Atkinson also sees transport protocols changing in fundamental ways as agencies leave certain districts or merge with others. "As a result of reform, the medicine external to EMS is going to drive very different patterns of transport and treatment," he says. "You’re going to have to move a lot of equipment from district to district to cover [areas during] long transports, so we’re heading toward agencies having to interlock their hands in cooperation."
The Need for EMS Awareness
If EMS is to thrive, most agree that heightened awareness by, and communication with, stakeholders will need to be paramount. "We have to understand that part of the adversity we’re facing today, both financially and politically, has to do with the fact that we have let people think of us only when they re dialing 9-1-1," says Fitch. "That s a systemic as well as an organizational issue that has to be addressed in the coming years, or we will not exist."
Bledsoe agrees. "EMS is one of those things that people don’t think about until they need it," he says. "Then when they need it, they have expectations that a lot of times paramedics can’t meet."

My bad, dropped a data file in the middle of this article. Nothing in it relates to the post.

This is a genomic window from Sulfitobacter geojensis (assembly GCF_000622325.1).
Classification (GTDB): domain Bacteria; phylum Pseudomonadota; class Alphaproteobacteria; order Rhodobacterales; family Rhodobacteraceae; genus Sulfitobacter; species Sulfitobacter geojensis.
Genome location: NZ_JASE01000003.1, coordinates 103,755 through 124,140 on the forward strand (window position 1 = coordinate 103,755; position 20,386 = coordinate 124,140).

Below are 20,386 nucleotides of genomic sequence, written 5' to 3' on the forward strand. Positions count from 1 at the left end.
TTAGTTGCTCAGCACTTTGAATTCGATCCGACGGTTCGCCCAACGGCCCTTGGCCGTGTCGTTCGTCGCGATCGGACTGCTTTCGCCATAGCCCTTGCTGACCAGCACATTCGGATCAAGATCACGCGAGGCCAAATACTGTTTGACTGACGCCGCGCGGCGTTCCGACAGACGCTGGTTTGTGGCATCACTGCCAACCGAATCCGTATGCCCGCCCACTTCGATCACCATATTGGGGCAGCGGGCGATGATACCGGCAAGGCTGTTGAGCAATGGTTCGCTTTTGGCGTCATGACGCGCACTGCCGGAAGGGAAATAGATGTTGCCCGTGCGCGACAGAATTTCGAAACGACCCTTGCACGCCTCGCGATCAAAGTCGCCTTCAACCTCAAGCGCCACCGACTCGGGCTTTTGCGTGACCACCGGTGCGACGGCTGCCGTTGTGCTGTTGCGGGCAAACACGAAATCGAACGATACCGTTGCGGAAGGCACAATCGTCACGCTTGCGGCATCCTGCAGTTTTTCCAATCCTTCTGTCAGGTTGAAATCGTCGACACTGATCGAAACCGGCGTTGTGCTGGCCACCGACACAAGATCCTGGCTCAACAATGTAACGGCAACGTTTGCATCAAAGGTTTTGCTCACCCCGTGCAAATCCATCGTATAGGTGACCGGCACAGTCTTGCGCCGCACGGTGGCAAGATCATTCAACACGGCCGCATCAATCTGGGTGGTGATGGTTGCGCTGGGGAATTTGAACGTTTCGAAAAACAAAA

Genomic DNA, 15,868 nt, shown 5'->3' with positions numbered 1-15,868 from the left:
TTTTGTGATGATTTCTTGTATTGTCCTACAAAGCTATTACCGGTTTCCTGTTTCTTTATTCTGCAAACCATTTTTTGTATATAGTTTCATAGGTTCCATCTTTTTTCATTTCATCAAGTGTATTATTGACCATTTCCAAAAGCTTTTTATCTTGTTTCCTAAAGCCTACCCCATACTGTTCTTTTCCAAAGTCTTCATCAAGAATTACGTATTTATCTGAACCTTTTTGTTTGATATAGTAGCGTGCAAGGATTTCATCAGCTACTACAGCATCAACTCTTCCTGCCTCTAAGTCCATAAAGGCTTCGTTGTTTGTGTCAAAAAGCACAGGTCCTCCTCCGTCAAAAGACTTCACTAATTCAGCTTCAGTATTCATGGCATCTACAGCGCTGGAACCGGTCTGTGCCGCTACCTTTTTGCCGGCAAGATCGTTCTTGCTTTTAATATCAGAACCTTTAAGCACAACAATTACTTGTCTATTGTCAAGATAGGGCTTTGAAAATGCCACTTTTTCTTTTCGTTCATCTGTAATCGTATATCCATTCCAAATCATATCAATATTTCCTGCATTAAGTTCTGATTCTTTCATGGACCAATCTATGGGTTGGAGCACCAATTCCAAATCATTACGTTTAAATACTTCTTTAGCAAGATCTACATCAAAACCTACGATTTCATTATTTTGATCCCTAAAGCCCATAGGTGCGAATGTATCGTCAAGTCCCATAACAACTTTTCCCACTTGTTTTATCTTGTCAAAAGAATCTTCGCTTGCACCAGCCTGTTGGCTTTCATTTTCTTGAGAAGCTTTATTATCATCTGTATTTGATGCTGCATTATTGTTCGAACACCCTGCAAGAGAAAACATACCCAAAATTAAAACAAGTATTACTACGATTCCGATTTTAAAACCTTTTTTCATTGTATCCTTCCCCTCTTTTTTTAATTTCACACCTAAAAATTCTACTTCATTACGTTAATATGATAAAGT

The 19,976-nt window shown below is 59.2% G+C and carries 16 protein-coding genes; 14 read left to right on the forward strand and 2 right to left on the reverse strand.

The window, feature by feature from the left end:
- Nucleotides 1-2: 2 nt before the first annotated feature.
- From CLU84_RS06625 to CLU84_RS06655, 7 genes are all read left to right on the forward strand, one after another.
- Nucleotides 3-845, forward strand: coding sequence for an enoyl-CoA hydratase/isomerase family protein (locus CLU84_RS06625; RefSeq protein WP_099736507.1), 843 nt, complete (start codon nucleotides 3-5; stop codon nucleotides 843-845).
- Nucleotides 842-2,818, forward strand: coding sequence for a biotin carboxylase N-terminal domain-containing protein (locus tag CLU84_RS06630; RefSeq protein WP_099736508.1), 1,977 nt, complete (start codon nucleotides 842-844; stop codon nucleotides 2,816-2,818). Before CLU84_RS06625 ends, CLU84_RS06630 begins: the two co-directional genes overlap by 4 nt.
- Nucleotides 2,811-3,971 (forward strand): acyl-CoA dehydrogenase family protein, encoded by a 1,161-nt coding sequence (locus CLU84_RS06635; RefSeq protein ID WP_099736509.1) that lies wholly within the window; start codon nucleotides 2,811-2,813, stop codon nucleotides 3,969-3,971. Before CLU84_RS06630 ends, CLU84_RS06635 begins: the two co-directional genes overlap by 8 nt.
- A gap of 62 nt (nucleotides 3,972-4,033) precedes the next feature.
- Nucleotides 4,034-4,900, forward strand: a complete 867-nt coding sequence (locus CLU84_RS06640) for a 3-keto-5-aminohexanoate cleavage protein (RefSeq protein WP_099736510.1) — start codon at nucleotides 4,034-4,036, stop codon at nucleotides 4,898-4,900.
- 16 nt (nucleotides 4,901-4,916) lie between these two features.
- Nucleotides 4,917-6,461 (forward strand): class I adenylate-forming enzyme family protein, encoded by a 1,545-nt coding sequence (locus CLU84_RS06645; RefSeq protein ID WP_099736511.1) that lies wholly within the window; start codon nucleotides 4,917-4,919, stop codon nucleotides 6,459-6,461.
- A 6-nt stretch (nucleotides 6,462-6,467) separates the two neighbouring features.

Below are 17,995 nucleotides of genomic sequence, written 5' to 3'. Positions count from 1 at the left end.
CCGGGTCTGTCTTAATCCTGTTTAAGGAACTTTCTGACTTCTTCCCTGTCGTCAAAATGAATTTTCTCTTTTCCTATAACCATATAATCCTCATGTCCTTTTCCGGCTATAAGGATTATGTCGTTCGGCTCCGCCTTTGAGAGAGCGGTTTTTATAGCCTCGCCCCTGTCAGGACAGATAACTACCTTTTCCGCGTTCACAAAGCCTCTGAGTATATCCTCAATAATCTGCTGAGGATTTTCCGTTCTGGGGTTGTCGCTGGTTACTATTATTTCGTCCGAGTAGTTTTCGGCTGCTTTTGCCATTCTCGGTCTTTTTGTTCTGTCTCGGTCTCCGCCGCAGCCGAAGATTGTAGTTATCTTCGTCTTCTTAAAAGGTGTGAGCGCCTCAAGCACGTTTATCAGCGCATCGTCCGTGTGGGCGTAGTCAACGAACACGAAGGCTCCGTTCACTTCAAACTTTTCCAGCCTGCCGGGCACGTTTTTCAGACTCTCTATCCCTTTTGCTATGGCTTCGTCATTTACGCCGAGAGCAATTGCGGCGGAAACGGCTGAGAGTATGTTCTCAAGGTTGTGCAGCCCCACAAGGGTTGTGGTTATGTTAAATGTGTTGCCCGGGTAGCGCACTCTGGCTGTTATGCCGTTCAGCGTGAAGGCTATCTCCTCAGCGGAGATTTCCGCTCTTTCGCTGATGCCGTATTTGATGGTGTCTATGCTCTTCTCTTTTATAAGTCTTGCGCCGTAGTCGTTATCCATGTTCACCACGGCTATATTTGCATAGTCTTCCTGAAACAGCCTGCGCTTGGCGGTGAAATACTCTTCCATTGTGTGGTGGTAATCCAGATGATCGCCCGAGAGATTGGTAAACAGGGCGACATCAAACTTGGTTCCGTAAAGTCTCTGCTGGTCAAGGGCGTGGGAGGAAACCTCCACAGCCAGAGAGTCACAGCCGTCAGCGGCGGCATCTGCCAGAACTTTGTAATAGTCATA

Reaching out to the community in more effective ways, and better communicating the value of EMS, will enhance the profession as a whole and allow outsiders to see the real value that EMS brings to the table. And despite the challenges that EMS will face in the coming years, many EMS leaders are excited and hopeful for what the future may hold.
"There are people out there who are capable of making all of this work, and making it work for EMS," says Atkinson. "But we've got to put the fear aside. I think the opportunities for emergency-oriented people to get involved are greater than at any other time."
Ludwig echoes the sentiment. "What you have are truly dedicated people who are committed to helping others in their time of need," he says. "When I see people in EMS do what they do, it inspires me." JEMS